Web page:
HALS (1581/85 - 1666)

 

         Recognized today as one of the most brilliant of аllportrai­tists, Frans Hals was probably bom in Antwerp and was brought to Haarlem as a child. Interested in human face and figure, Hals was blessed with a gift for catching the individual in a mo­ment of action, feeling, perception, or expression and recording that moment with unerring strokes. Among his early commis­sions were group portraits of the militia companies that had been largely responsible for defending the new Dutch republic in the hostile world; these paintings radiate its self-confidence and opti­mism. Hals usually shows the citizen-soldiers in the midst of the banquets. The compositions, picturing a dozen or more males, mostly corpulent and middle-aged, each of whom had paid equal­ly and expected to be recognizable, were not conductive to ima­ginative painting. The predecessors of Hals had composed these group portraits in alignments hardly superior compositionally to a modem class photograph. It was the genius of Rembrandt to raise them to a level of high drama. But Hals in his Banquet of the Officers of the Saint George Guard Company, of 1616 has a su­perb job within the limitations of the traditional type. The mo­ment is relaxed, the gentlemen turn toward each other or toward the painter as if he had been painting the whole group at once, which was not certainly the case. Massive Baroque diagonals — the curtain pulled aside, the flag, the poses, the ruffs — tie the pic­ture together into a rich pattern of white and flashing colours against the black costumes. Broad brushstrokes indicate the pas­sage of light on colour with a flash and sparkle unknown even to Rubens.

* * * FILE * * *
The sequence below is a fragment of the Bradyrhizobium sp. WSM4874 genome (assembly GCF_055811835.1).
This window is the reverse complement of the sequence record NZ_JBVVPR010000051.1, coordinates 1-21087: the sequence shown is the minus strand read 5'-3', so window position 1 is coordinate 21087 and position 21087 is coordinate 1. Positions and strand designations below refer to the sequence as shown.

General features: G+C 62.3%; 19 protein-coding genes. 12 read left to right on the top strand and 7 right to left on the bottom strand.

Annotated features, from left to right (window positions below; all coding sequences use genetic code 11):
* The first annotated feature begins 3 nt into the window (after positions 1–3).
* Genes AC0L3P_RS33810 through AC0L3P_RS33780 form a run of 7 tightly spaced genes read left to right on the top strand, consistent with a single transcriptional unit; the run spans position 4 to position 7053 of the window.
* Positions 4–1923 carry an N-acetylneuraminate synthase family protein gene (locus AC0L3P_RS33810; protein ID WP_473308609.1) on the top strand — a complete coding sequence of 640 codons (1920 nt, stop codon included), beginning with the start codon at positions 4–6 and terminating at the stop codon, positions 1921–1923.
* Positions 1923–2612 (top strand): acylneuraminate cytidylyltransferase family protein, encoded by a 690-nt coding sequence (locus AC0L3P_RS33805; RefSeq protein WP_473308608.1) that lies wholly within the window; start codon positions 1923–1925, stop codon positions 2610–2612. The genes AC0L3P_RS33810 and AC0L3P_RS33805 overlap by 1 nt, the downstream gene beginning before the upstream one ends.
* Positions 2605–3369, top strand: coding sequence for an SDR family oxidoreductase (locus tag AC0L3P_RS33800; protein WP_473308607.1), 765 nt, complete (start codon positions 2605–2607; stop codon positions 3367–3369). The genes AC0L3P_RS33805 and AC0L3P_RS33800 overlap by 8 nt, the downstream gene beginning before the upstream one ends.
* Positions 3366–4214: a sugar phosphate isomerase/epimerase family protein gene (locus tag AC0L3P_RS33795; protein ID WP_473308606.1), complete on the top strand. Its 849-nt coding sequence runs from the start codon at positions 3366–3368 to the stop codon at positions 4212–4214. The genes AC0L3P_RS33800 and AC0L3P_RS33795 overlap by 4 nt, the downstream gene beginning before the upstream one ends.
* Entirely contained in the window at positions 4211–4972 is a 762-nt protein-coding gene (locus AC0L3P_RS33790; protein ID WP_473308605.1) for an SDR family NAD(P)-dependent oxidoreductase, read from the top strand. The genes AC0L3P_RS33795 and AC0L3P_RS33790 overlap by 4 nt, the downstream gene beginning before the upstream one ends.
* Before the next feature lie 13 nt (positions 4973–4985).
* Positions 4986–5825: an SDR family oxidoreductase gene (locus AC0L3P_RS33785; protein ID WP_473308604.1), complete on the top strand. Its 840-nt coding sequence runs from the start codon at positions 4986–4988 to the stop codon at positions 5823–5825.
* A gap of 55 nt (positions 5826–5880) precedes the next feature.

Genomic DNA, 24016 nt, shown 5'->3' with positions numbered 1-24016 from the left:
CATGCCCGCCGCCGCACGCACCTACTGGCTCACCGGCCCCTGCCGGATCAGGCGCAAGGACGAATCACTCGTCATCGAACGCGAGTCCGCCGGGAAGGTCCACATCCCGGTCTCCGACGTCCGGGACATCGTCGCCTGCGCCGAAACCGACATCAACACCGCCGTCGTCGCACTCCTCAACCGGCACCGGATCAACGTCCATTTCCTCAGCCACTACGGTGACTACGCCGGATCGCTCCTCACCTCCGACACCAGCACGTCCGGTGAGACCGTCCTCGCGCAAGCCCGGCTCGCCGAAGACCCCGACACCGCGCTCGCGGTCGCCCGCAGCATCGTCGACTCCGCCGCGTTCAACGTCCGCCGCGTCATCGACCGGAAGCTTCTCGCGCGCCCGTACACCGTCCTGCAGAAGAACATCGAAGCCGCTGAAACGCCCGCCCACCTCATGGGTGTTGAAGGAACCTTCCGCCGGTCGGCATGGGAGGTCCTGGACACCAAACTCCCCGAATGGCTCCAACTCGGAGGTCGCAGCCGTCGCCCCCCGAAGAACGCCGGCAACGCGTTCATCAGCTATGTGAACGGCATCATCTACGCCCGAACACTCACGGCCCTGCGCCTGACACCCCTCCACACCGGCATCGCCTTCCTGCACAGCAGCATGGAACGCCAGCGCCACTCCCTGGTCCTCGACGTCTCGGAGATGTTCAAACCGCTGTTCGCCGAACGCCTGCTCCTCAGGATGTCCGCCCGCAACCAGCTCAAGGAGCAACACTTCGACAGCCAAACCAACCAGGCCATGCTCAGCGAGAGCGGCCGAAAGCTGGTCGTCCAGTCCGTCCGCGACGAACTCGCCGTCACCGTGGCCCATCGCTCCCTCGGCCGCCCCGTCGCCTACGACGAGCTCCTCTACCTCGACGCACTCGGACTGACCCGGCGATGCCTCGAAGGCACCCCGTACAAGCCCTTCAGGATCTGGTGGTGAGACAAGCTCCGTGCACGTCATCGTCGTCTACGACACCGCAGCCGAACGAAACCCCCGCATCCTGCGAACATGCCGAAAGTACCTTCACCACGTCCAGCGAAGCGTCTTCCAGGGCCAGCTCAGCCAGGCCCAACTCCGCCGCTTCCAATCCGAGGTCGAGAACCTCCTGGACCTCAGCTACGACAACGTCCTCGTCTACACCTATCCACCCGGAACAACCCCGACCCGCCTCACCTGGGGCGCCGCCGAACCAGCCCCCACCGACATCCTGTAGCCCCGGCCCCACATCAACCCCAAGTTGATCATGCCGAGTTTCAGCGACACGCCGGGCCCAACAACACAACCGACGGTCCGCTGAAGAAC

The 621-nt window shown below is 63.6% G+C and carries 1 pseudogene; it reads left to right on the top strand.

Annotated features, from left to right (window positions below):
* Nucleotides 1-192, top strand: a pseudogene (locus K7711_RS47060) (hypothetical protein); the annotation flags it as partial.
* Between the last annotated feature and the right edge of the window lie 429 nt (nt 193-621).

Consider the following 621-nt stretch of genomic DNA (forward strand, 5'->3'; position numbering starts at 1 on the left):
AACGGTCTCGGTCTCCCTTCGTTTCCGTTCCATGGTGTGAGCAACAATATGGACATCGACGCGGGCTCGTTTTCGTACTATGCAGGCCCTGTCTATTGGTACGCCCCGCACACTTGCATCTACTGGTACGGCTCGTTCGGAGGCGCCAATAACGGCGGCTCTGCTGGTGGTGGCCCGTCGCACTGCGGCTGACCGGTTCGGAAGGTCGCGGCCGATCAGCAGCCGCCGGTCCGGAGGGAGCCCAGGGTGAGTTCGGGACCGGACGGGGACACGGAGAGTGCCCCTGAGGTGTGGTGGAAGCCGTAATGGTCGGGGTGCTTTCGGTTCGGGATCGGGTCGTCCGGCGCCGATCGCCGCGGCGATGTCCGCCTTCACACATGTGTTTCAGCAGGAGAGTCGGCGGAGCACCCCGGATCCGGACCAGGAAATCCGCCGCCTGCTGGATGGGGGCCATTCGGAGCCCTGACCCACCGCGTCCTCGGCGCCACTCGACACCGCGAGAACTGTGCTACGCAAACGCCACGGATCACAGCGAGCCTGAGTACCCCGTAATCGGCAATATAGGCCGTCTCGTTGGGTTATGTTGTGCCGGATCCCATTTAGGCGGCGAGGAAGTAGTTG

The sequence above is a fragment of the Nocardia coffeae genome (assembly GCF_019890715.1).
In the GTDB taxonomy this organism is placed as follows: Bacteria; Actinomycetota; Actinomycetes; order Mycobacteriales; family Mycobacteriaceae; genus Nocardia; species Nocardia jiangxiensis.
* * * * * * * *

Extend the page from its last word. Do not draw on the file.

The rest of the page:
The warmth of Hals's early style is seen in The Laughing Ca­valier. The date 1624 and the subject’s age 26 are inscribed in the background, and since the Cavalier's diagonal shadow also falls on it, it is clearly a wall. The Caravaggesque nowhere is thus converted into a definite here. The wall is irradiated with light and seems insubstantial. The armours proclivities of the young man are indicated by the arrows, torches and bees of Cu­pid and the winged staff and hat of Mercury embroidered in red, silver and gold on the dark brown of his slashed sleeve, with his glowing complexion, dangerous moustaches, snowy ruff and dashing hat, the subject is the symbol of Baroque gallantry. The climax of the painting is the taunting smile on which every com­positional force converges.

         The opposite of this glittering portrait is the sombre Malle Babbe, of about 1630—33. Nobody knows who the old creature was or the meaning of her nickname. Often called an «old crone» she might be from forty to sixty years old. Hals has caught her in the midst of a fit of insane laughter. Possibly she is a town idiot and the owl on her shoulder is a symbol of foolish­ness. The expression seized in a storm of strokes is rendered with a demonic intensity.

        About 1664 when he was past 80, Hals showed a still dif­ferent side of his character and ability in the Regentesses of the Old Man's Almshouse. Painted almost entirely in black and white and shades of grey, this solemn picture is united by diagonal movements. The painter had only devastated faces and white collars of the women as component elements. Each of the sub­jects has reacted in a separate way to age and experience, yet all participate in a calm acceptance of the effects of time. In its simplicity the composition shows an expressive depth unexpec­ted in the generally excited Hals.

 

 

Notes

Banquet of the Officers of  the  Saint George Company - «Портрет офицеров гильдии святого Георгия»

The  Laughing  Cavalier– « Портрет молодого офицера»

Malle  Babbe  - «Мале Бабе»

Regentesses  of  the  Old Man′s Almshouse – «Регентши приюта для престарелых»

 

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